Ireland, the poster child of the eurozone's austerity drive, saw its economy shrink in the third quarter, according to the latest national accounts from Dublin.
Irish GDP contracted by 1.9 per cent, on an annualised basis, in the three months to September, throwing an impressive run of two consecutive quarters of growth in the first half of 2011 into a sharp reverse.
The Dublin government's achievement in generating growth despite severe public spending cuts had been hailed by some economists as an example of a successful "expansionary fiscal contraction". And Ireland, which was forced to seek a bailout from the International Monetary Fund and the European Union in November 2010 after investors fled the country's sovereign bonds, had been held up by European policymakers as an example for other distressed eurozone nations such as Greece and Portugal to follow.
But the latest figures show that the country was the worst-performing economy apart from Greece in the eurozone in the third quarter. The 1.9 per cent GDP fall over the three months to September was almost four times higher than the 0.5 per cent than economists had expected. Ireland's export boom continued, with sales abroad up 21.8 per cent compared with the same period in 2010. But that boost to growth was swamped by declining domestic demand as the economy continued to shrink under the pressure of government spending cuts and tax rises. Investment was down 20.9 per cent on the year before.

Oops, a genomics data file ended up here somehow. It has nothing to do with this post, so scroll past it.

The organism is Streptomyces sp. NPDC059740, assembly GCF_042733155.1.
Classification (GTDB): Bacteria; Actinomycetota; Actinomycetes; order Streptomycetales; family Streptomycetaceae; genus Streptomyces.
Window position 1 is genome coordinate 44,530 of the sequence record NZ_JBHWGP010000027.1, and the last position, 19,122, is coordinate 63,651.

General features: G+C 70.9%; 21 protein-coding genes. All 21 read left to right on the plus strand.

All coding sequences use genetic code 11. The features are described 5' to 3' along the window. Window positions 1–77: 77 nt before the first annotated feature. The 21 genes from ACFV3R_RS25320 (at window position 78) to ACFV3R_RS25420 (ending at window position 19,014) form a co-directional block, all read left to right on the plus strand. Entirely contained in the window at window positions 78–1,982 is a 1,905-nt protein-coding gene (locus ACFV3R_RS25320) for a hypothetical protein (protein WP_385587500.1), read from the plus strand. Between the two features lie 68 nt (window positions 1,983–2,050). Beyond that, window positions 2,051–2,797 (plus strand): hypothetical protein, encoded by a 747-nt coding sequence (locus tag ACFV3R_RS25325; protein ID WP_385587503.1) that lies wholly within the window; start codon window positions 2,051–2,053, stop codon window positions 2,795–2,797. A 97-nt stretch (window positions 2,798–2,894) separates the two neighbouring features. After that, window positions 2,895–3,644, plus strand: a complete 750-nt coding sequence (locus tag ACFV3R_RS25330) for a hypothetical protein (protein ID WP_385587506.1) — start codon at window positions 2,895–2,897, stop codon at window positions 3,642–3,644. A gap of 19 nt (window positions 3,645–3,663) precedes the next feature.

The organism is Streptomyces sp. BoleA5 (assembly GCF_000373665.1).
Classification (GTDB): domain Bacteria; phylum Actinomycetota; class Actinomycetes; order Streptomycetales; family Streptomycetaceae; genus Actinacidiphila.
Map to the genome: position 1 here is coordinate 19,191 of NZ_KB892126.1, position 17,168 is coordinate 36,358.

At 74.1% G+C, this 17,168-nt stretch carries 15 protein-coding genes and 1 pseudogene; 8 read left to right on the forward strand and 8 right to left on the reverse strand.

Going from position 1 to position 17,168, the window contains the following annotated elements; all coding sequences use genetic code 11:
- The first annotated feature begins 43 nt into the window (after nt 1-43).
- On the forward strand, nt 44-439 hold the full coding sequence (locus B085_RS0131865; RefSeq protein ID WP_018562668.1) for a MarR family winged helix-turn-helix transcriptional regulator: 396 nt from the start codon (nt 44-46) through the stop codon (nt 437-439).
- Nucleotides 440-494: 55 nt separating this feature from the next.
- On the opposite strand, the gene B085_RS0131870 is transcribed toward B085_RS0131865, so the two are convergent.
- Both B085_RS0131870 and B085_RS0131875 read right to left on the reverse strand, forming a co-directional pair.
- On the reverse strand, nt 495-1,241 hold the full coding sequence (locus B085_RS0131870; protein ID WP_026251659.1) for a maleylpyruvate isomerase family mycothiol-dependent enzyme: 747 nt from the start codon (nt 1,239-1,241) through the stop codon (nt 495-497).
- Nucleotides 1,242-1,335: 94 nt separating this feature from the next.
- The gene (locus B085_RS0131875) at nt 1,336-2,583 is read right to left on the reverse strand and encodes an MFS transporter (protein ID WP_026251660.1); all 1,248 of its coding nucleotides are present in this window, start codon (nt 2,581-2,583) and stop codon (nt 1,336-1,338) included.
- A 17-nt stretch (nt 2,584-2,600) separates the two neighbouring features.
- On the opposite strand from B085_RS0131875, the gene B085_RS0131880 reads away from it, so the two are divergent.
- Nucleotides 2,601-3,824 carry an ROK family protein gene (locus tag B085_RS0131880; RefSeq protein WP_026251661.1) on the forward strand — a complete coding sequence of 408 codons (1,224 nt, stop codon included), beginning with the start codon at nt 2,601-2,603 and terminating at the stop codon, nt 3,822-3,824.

With growth slowing in two of Ireland's major exports markets– the UK and the eurozone – the country's ability to export its way back to economic health looks increasingly uncertain. Ireland's trade surplus came in at €850m, down from €1.8bn in the same period last year.
"Ireland is very dependent on the performance of its trading partners to have any positive GDP figure," said Michael Collins of Dublin's Economic Research Unit. "That's a very dangerous basket to have all your eggs in."
The governing Fine Gael/Labour coalition in Dublin has continued the severe austerity drive of its Fianna Fail-led predecessor, unveiling €3.8bn in additional spending cuts and tax rises this month.
Before that budget, the Irish prime minister, Enda Kenny, insisted that Ireland is on a "four-year path to recovery". A return to recession in Ireland, or even a prolonged period of low growth, would raise doubts about the sustainability of Dublin's public borrowing pile, which is projected to hit 120 per cent of GDP in 2013.
Ireland has repeatedly been praised by European leaders and policymakers for its austerity measures. In September, the former president of the European Central Bank, Jean-Claude Trichet, said: "When I look at Ireland, I see a country which is gaining credibility regularly. We can do nothing but encourage Ireland in this path."
Last month, the German Chancellor, Angela Merkel, praised Ireland as an "outstanding example" of a country that received a bailout and has fulfilled the terms of its bailout.
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